Other Scottish Country Dances for this Day
Today's Musings, History & Folklore
The dance Opo is named after a bottlenose dolphin who became famous throughout New Zealand during the summer of 1955/56 for playing with the children of the small town of Opononi on the Hokianga harbour.
Opo was a wild dolphin that started following fishing boats around Opononi in early 1955 after her mother had been killed, and would swim daily in the bay close to town. She was originally named "Opononi Jack", based on Pelorus Jack, since she was initially presumed to be male. Unlike the majority of dolphins, she had no qualms about human company, and would perform stunts for locals, play with objects like beach balls and beer bottles, and allow children to swim alongside her and make contact.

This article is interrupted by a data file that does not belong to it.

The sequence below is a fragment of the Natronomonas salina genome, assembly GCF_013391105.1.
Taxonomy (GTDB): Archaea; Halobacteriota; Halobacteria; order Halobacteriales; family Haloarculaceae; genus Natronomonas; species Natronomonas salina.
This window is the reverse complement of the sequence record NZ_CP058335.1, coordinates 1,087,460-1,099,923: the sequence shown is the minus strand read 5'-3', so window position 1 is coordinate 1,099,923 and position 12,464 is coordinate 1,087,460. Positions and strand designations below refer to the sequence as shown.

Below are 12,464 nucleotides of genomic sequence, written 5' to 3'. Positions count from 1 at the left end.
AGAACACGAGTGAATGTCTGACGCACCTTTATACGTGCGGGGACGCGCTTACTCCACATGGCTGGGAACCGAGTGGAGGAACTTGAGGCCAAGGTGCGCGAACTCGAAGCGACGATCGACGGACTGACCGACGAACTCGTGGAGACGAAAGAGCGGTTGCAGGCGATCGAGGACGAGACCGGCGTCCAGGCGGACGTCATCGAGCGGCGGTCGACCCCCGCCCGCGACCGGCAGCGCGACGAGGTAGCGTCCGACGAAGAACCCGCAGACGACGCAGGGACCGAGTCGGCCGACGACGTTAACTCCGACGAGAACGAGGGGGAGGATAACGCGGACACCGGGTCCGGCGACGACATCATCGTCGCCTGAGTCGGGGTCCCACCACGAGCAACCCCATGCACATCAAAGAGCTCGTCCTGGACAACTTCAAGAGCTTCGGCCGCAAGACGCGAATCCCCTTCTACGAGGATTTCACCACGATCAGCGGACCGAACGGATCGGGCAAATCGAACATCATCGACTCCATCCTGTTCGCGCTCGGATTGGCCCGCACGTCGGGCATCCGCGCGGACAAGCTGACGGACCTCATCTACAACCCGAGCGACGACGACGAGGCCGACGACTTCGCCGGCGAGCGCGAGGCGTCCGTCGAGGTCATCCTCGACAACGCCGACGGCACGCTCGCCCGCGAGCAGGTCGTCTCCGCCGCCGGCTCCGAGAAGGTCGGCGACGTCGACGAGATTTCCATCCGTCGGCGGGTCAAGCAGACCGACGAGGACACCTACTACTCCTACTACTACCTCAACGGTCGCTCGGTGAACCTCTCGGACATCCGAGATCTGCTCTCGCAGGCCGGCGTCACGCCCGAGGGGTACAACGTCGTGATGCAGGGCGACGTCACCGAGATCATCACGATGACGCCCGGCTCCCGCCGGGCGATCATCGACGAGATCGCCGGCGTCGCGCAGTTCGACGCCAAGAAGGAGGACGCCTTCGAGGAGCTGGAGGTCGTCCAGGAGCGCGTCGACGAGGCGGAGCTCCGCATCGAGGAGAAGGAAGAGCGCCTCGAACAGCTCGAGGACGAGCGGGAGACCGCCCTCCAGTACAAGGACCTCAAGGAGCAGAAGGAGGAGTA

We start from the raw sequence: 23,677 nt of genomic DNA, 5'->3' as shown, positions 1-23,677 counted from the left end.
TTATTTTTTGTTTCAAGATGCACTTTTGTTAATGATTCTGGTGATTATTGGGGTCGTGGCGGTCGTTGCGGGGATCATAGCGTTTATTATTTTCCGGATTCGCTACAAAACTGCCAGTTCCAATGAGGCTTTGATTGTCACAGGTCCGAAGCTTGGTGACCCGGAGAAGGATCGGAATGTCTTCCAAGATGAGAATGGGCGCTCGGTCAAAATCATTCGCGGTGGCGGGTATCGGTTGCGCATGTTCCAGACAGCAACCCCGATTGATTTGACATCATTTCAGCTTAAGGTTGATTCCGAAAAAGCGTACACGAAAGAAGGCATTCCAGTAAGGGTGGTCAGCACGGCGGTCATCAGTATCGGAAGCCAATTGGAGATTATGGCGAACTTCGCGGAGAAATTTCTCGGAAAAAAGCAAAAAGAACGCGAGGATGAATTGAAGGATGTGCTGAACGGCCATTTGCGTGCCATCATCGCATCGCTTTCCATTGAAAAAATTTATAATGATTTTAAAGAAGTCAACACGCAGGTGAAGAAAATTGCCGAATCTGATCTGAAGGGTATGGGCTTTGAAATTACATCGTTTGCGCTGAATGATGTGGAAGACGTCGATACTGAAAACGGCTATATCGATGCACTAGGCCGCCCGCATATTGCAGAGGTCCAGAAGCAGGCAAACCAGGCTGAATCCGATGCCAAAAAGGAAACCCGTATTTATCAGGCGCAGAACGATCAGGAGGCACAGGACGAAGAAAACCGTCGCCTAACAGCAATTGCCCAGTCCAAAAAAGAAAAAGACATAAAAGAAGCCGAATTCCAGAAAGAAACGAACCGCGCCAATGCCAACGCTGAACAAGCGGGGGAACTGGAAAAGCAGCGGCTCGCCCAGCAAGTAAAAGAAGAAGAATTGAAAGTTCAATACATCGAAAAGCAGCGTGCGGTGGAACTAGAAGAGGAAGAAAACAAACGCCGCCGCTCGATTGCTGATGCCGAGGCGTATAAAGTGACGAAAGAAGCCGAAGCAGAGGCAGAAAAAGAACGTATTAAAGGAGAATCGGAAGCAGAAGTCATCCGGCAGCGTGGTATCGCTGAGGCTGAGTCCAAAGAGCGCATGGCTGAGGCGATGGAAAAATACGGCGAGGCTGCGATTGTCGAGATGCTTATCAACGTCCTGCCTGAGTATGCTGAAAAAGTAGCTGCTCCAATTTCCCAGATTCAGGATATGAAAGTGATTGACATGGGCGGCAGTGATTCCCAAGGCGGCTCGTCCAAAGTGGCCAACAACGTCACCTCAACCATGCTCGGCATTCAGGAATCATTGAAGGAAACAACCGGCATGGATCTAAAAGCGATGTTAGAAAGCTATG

After her death, she was buried with full Māori honours in a special plot next to the War Memorial Hall.
Several documentary films have been made about Opo. including "The Amazing Dolphin of Opononi" released in 1956 and shown in 26 countries.
Click the photo of local school teacher Mrs. Goodwin embracing Opo in the water for a 9 minute documentary about Opo herself.
And to toast the memories of Jack and Opo, click on the His and Hers cocktails for recipes for a Blue Dolphin Martini (vodka, rum, lemonade, and Blue Curacao), or a Pink Dolphin (gin, pineapple and lemon juice, and muddled watermelon).